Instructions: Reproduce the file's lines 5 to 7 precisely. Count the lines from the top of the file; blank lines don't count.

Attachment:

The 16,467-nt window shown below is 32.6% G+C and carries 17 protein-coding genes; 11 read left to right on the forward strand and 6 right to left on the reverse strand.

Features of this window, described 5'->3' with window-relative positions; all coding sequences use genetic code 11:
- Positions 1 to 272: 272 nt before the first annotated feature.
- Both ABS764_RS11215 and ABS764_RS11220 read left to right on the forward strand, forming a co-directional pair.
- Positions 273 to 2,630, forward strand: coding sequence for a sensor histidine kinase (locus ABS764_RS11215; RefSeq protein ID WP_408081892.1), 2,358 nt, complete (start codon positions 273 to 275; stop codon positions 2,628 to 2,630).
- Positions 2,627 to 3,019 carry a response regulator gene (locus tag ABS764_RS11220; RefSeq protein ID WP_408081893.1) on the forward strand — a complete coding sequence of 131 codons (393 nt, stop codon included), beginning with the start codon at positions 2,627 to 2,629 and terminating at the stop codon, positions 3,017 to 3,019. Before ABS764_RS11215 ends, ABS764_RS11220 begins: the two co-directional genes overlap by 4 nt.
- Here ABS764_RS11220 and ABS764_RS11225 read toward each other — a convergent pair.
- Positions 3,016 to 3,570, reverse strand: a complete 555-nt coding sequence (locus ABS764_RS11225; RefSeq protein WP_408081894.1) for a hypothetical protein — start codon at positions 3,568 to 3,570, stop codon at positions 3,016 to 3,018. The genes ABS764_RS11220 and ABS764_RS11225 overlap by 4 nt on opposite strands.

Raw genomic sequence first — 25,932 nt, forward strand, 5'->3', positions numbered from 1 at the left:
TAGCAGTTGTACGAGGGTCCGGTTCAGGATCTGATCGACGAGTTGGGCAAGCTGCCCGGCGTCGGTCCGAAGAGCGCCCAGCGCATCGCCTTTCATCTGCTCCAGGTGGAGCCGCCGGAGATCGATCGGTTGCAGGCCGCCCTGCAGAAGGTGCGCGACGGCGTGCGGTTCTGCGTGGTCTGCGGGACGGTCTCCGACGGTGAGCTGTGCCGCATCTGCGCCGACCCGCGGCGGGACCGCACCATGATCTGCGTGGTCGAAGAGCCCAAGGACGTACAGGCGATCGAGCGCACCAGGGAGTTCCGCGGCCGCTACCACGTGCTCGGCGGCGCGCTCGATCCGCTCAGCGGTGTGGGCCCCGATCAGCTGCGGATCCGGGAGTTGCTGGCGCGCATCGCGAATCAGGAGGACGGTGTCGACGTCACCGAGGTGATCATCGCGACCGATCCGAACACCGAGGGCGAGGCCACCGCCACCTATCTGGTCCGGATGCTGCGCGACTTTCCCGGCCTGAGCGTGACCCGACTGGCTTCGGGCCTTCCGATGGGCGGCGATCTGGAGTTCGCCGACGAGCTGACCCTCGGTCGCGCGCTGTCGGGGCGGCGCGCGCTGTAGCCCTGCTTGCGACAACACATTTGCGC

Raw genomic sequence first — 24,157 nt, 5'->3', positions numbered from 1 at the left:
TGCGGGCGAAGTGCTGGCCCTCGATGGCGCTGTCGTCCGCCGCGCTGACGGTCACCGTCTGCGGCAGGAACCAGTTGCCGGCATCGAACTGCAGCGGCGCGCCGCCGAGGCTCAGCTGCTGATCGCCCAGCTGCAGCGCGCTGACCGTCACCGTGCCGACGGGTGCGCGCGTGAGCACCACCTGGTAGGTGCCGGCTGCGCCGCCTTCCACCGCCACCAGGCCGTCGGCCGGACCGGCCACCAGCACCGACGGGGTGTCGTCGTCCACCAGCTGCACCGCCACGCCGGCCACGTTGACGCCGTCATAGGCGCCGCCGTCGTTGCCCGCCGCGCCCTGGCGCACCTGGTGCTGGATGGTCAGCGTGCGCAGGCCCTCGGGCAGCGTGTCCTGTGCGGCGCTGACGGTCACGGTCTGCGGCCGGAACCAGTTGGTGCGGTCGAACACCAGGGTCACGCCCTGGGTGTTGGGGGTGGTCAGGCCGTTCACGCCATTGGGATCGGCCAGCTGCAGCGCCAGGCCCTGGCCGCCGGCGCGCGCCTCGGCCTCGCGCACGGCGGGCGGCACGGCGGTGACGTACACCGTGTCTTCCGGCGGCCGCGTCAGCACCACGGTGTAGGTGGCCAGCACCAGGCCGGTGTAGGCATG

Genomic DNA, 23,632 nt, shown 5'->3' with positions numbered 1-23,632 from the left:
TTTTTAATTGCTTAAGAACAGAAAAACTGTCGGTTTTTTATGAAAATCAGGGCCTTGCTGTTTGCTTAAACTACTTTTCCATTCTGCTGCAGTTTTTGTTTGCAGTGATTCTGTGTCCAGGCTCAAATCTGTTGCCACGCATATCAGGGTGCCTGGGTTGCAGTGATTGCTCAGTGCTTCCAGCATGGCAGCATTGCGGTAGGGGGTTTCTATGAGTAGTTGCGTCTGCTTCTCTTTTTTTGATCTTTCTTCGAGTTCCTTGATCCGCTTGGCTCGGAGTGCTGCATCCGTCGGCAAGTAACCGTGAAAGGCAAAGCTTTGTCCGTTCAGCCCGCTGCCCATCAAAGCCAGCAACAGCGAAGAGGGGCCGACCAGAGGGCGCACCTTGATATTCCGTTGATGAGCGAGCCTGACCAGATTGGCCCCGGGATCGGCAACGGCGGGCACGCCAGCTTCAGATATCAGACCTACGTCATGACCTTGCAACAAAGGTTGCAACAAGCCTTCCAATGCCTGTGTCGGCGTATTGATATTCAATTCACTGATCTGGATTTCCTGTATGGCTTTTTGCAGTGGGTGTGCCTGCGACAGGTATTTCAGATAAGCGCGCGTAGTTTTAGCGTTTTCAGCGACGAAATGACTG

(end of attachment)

- Positions 273 to 2,630, forward strand: coding sequence for a sensor histidine kinase (locus ABS764_RS11215; RefSeq protein ID WP_408081892.1), 2,358 nt, complete (start codon positions 273 to 275; stop codon positions 2,628 to 2,630).
- Positions 2,627 to 3,019 carry a response regulator gene (locus tag ABS764_RS11220; RefSeq protein ID WP_408081893.1) on the forward strand — a complete coding sequence of 131 codons (393 nt, stop codon included), beginning with the start codon at positions 2,627 to 2,629 and terminating at the stop codon, positions 3,017 to 3,019. Before ABS764_RS11215 ends, ABS764_RS11220 begins: the two co-directional genes overlap by 4 nt.
- Here ABS764_RS11220 and ABS764_RS11225 read toward each other — a convergent pair.